If I’ve any concerns about Kel’Thuzad, besides the fact he’s such an easy target, it’s that he’s a liability in the wrong hands. Not only is he easy to tunnel due to his lack of mobility, but he’s also particularly challenging to deal damage with if you don’t read player movement correctly, or don’t position yourself in the right spot. Entire rotations can result in you hitting nothing, while straying a little too far from where you should be can see you instantly killed. Where Kael’thas or Guldan can be relatively forgiving, thanks a combination of instant damage, low cooldowns and/or large telegraphs, Kel’Thuzad really is quite punishing. Personally, I think this is absolutely great, however, in a handful of matches I’ve played this also proved to be a frustrating experience when my team were heavily reliant on Kel’Thuzad’s damage potential. Playing a match for 30 minutes, only to find the KT on my team still hadn’t completed his Trait, can seriously hamstring your team and its ability to pressure the enemy.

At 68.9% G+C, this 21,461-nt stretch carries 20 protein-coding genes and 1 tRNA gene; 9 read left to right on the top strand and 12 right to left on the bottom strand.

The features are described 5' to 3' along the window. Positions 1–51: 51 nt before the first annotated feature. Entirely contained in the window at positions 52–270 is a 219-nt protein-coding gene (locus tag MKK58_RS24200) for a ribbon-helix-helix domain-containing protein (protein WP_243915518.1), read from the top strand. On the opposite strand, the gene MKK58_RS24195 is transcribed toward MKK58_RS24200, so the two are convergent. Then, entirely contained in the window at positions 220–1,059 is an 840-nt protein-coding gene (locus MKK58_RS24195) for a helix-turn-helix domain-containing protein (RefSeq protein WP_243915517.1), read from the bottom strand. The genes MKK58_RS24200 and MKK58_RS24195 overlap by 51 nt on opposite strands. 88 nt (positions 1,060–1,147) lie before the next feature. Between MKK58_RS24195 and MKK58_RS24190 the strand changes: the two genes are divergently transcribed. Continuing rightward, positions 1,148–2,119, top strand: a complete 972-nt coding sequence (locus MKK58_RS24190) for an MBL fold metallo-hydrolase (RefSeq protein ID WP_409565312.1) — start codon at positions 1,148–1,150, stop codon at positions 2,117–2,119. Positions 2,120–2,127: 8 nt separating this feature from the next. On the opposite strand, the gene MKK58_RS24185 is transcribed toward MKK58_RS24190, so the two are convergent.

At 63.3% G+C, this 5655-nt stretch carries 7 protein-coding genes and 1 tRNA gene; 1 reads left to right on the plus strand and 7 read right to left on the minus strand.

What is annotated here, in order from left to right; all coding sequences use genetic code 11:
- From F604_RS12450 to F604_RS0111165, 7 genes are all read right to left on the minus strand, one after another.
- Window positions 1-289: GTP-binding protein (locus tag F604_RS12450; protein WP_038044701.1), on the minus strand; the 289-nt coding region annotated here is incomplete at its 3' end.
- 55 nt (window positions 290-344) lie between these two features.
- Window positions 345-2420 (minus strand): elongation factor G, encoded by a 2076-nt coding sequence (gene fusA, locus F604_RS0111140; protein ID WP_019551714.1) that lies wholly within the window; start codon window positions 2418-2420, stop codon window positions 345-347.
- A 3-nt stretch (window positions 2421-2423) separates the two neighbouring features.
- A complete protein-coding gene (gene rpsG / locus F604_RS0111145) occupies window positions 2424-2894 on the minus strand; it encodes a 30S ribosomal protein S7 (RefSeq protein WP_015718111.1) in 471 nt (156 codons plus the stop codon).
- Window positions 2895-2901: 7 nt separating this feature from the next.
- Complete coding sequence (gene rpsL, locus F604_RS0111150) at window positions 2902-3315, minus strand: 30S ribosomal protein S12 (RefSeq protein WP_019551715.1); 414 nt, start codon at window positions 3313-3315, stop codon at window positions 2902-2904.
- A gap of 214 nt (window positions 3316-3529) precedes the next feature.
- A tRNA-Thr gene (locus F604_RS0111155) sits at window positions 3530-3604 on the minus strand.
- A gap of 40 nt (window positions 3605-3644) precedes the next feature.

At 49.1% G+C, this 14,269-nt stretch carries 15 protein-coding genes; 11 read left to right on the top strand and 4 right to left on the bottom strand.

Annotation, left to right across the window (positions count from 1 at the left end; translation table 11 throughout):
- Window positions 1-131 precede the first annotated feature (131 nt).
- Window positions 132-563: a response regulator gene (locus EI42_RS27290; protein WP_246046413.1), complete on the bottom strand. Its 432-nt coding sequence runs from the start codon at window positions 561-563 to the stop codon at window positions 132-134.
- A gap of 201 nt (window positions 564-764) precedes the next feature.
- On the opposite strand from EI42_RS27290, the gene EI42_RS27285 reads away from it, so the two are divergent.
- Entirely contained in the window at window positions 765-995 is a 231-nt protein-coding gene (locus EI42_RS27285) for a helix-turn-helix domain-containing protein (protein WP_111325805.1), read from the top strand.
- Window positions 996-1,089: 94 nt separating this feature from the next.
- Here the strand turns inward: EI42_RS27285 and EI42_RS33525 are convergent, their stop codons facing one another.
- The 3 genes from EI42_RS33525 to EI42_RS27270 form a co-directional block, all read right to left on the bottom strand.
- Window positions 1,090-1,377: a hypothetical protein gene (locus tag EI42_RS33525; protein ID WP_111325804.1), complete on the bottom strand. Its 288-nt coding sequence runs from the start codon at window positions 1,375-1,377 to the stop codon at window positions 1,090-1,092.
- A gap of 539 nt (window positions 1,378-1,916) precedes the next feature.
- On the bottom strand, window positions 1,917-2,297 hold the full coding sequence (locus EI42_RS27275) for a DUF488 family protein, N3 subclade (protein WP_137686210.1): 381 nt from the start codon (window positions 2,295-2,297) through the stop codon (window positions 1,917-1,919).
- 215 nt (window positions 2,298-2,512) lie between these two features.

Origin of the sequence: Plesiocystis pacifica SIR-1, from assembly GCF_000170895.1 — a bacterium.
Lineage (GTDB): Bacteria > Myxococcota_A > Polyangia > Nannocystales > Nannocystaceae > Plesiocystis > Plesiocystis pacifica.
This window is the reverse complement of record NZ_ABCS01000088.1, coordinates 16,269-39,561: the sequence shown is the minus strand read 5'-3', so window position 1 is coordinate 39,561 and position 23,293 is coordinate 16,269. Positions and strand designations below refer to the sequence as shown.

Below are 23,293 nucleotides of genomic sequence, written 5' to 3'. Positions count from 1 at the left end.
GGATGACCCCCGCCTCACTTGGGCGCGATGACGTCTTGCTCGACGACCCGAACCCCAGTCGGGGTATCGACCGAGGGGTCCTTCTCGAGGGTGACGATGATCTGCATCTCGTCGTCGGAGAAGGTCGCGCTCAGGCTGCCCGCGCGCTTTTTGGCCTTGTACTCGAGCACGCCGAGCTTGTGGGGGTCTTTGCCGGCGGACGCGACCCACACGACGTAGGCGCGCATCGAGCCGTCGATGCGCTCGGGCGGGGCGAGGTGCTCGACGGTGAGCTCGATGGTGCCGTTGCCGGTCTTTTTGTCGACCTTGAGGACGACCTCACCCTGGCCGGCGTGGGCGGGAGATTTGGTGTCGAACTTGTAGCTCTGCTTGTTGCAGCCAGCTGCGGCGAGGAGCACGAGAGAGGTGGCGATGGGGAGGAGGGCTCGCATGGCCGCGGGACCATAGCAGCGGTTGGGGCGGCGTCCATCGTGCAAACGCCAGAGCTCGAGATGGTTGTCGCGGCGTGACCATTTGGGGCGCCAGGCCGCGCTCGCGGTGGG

Besides the above, Kel’Thuzad has all the hallmarks of being a powerful ranged assassin that can comfortable muscle in on existing territory. Even if his kit overlaps the likes of Kael’thas or Jaina, it’s unique enough to the point where minor similarities are irrelevant. It’s difficult to know at this point if Kel’Thuzad will become a preferred option over his peers (Jaina’s new talents see her run rings around him), but he undoubtedly fills a niche and his kit has huge potential. I’m looking forward to seeing which Talents players gravitate towards. Here’s my choices.
To read the latest guides, news, and features you can visit our Heroes of the Storm Game Page.